Price: US$6832.95 + shipping
Description: Octavo. Original blue cloth, title gilt to spine within triple fillet gilt, double fillet panel in blind to the front board. Spine sunned, the boards marginally a touch spotted, light foxing to the endpapers, half-title browned as usual, a very good copy. Frontispiece portrait. First edition, only printing. Presentation copy to Admiral Sir Dudley Pound, inscribed by the author on the front free endpaper: "To 1SL [First Sea Lord] from WSC, 28.3.40." Churchill began to write "Admiral" and then scratched out the first two letters, deciding to use instead Pound's abbreviated title, and signing just with initials. Pound responded to this present with a note of the same date, "Thank you very much for Arms and the Covenant and the kind thought which prompted the gift. I shall much enjoy reading it and imbibe much useful knowledge" (Churchill papers, 2/397, published in Gilbert, The Churchill War Papers, I, p. 924). When Admiral Backhouse died in July 1939 Pound was neither an obvious, nor a popular choice for the position, "the appointment was something of a surprise to the fleet where, owing to his unsmiling manner and lack of panache, he was a little-known and not always popular figure" (Kemp, Oxford Companion to Ships and the Sea). Pound's contribution to the naval conduct of the war has been the subject of controversy, but what seems to be universally agreed upon is that his greatest contribution to the war effort as a whole was in his handling of Churchill. "Pound had to answer to the most self-confident and interventionist political master any first sea lord has ever worked for. Churchill worked hard to maintain control of the broad direction of grand strategy in his own hands, and constantly involved himself in fleet operations The struggle to help harness the positive energy of this human dynamo yet prevent him from making impulsive decisions that might lead to disaster, or meddling in operations to the point where the fleet had no idea to whom it answered nor confidence in its direction, may have been Pound's greatest contribution to victory" (ODNB). So effective was Pound at blocking Churchill's headlong rushes that the prime minister referred to him and his staff as the "masters of negation." Pound died on Trafalgar Day, 1943, "Churchill walked in his funeral procession to Westminster Abbey, and was observed to be in tears as his 'dear old friend and true comrade' was sent back to the sea with 'a Peal upon the Bells of the Abbey Church, half-muffled'" (John Litchfield, "Admiral Sir Dudley Pound," The Naval Review, LXIX,3, p190). Arms and the Covenant is an important collection of Churchill's speeches, 1928-38, warning of the dangers of a rearmed Germany. A contemporary review in the journal of the Royal Institute for International Affairs remarked that "apart from their literary graces" Churchill's speeches were remarkable because of "the restraint of their language" in view of the "blunders and inaccuracies" of the government and for his technical mastery, "There seems to be nothing from Naval Strategy to the jigs and tools in an aircraft factory. on which Mr Churchill is not an expert." A superb wartime inscription, a wonderful association. Cohen A107; Woods 44a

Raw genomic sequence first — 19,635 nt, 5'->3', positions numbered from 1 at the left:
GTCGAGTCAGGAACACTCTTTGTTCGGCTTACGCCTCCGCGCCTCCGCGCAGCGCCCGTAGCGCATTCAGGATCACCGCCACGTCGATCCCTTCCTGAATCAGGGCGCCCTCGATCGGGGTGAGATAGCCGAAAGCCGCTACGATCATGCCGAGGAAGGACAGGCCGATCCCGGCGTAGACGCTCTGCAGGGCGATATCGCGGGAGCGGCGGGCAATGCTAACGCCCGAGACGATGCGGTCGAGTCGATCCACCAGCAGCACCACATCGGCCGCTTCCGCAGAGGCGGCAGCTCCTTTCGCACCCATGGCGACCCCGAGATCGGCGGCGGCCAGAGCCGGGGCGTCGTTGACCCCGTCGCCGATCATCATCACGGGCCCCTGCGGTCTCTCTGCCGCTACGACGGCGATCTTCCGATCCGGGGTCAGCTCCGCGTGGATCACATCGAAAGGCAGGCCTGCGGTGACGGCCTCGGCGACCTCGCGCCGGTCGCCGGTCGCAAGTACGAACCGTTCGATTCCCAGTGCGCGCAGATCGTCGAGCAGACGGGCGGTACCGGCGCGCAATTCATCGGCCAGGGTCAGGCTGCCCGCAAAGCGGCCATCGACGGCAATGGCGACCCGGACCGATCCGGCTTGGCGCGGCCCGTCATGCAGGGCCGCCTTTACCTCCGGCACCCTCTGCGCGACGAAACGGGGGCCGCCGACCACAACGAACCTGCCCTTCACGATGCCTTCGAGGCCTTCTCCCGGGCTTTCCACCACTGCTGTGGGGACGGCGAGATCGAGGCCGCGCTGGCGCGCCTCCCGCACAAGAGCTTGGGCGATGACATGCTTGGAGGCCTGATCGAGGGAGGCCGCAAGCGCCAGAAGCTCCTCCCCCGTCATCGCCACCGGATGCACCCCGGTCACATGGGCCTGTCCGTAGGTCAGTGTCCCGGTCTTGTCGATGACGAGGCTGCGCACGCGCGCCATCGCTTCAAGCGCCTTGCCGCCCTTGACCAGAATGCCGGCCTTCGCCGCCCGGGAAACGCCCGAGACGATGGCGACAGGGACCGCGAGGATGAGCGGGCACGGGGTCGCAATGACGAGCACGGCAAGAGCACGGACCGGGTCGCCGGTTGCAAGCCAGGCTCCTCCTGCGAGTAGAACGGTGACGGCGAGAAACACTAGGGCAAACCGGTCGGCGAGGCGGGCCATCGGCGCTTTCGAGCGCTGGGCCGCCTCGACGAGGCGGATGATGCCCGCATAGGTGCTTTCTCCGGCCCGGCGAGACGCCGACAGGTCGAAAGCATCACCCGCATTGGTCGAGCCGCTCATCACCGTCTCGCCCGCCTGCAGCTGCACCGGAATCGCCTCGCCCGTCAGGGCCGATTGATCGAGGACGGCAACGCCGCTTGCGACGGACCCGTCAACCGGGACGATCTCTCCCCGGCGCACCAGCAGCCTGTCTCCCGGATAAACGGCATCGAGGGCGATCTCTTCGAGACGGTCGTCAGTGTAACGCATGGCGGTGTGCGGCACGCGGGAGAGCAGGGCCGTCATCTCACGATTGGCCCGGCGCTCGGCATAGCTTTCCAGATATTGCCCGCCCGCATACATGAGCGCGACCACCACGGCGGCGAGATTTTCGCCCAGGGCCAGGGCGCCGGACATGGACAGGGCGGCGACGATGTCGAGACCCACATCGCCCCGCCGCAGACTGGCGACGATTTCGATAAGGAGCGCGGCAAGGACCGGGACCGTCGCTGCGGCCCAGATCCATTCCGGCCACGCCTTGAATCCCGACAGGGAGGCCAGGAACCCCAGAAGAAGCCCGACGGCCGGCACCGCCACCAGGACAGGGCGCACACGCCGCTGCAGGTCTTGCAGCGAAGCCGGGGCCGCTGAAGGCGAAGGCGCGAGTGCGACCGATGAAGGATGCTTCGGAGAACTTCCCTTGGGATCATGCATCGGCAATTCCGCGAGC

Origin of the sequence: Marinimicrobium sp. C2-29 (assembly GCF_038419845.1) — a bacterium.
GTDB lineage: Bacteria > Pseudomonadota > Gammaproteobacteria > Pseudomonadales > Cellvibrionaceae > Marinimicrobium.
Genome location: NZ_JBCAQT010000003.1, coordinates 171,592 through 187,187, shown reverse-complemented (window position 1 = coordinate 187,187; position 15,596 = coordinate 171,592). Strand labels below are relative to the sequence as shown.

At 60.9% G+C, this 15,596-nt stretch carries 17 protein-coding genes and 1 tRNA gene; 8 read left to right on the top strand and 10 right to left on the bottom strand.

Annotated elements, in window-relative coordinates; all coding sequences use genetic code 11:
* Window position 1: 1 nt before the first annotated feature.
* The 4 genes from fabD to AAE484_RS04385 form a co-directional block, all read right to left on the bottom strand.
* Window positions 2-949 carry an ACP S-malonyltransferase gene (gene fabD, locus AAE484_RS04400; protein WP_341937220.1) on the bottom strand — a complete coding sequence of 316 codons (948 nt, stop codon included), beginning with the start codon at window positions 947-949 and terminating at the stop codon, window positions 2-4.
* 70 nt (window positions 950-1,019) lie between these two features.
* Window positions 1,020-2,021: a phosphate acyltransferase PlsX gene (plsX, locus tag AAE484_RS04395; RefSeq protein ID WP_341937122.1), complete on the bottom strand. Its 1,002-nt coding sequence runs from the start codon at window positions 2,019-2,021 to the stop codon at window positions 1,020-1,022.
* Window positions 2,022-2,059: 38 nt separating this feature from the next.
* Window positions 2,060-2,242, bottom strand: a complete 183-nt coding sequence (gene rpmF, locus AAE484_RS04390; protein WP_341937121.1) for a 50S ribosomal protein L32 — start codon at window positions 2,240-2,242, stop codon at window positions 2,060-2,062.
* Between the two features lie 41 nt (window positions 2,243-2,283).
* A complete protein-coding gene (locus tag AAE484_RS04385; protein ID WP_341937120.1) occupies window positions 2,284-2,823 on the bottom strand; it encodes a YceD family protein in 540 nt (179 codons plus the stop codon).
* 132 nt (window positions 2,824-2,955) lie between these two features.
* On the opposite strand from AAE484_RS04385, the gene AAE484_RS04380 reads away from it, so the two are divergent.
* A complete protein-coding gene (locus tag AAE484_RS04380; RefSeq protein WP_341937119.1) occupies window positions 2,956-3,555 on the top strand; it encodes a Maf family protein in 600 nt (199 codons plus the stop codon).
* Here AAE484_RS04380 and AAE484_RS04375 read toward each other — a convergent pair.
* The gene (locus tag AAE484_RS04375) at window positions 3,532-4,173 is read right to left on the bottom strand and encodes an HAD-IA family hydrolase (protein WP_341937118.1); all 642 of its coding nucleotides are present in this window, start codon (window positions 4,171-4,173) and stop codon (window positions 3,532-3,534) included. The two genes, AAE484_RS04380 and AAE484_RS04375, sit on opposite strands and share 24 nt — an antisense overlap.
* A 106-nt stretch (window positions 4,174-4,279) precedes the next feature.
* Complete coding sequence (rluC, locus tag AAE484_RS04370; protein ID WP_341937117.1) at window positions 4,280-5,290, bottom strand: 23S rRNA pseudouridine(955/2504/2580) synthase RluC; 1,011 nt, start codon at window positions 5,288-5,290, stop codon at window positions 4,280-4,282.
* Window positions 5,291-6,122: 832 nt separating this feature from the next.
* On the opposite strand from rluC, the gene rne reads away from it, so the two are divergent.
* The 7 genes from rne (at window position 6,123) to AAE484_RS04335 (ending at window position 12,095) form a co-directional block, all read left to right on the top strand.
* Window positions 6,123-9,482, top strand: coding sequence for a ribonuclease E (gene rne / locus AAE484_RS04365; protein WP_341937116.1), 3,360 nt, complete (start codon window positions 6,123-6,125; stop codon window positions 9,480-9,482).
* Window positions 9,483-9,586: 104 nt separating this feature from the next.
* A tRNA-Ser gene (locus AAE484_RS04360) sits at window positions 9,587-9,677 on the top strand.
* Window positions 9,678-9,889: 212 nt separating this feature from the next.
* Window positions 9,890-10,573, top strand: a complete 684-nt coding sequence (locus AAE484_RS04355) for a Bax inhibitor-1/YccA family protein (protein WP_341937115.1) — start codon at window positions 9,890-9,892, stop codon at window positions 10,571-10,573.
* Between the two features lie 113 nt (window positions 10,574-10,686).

Seller: Peter Harrington. ABA member, London, United Kingdom
Price: US$10584.24 + shipping
Condition: Very Good
Description: First Edition:First Printing:Book Condition:A Very Good/Near Fine copy, very gently bumped top and bottom of the spine, corners very gently rubbed, spine very gently toned, top edges of front and rear boards very gently toned, page edges very gently toned, front and rear end papers very gently toned, signed by the Author "From Winston S. Churchill 1946" to the half title page, internally very clean and bright, tight binding.
Seller: Bawnmore Fine and Rare Books, Rugby, United Kingdom